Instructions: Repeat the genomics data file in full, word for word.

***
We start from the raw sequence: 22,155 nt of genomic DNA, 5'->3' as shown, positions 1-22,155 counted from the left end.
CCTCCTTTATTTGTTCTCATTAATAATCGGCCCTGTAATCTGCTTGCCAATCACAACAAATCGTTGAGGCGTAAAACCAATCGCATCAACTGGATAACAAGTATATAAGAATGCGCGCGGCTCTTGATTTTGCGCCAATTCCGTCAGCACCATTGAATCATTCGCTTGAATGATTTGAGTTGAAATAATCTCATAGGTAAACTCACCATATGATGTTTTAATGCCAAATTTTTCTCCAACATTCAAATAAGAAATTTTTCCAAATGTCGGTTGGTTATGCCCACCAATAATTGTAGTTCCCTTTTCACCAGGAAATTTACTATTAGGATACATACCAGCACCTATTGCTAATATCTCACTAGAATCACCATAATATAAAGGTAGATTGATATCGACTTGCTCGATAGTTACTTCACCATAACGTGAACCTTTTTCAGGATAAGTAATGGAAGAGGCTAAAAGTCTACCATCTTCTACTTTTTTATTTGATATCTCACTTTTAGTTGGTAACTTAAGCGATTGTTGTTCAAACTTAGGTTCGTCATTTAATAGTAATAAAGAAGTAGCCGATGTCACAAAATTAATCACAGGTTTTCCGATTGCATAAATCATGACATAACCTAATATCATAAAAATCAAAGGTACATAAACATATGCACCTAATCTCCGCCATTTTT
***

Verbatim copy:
We start from the raw sequence: 22,155 nt of genomic DNA, 5'->3' as shown, positions 1-22,155 counted from the left end.
CCTCCTTTATTTGTTCTCATTAATAATCGGCCCTGTAATCTGCTTGCCAATCACAACAAATCGTTGAGGCGTAAAACCAATCGCATCAACTGGATAACAAGTATATAAGAATGCGCGCGGCTCTTGATTTTGCGCCAATTCCGTCAGCACCATTGAATCATTCGCTTGAATGATTTGAGTTGAAATAATCTCATAGGTAAACTCACCATATGATGTTTTAATGCCAAATTTTTCTCCAACATTCAAATAAGAAATTTTTCCAAATGTCGGTTGGTTATGCCCACCAATAATTGTAGTTCCCTTTTCACCAGGAAATTTACTATTAGGATACATACCAGCACCTATTGCTAATATCTCACTAGAATCACCATAATATAAAGGTAGATTGATATCGACTTGCTCGATAGTTACTTCACCATAACGTGAACCTTTTTCAGGATAAGTAATGGAAGAGGCTAAAAGTCTACCATCTTCTACTTTTTTATTTGATATCTCACTTTTAGTTGGTAACTTAAGCGATTGTTGTTCAAACTTAGGTTCGTCATTTAATAGTAATAAAGAAGTAGCCGATGTCACAAAATTAATCACAGGTTTTCCGATTGCATAAATCATGACATAACCTAATATCATAAAAATCAAAGGTACATAAACATATGCACCTAATCTCCGCCATTTTT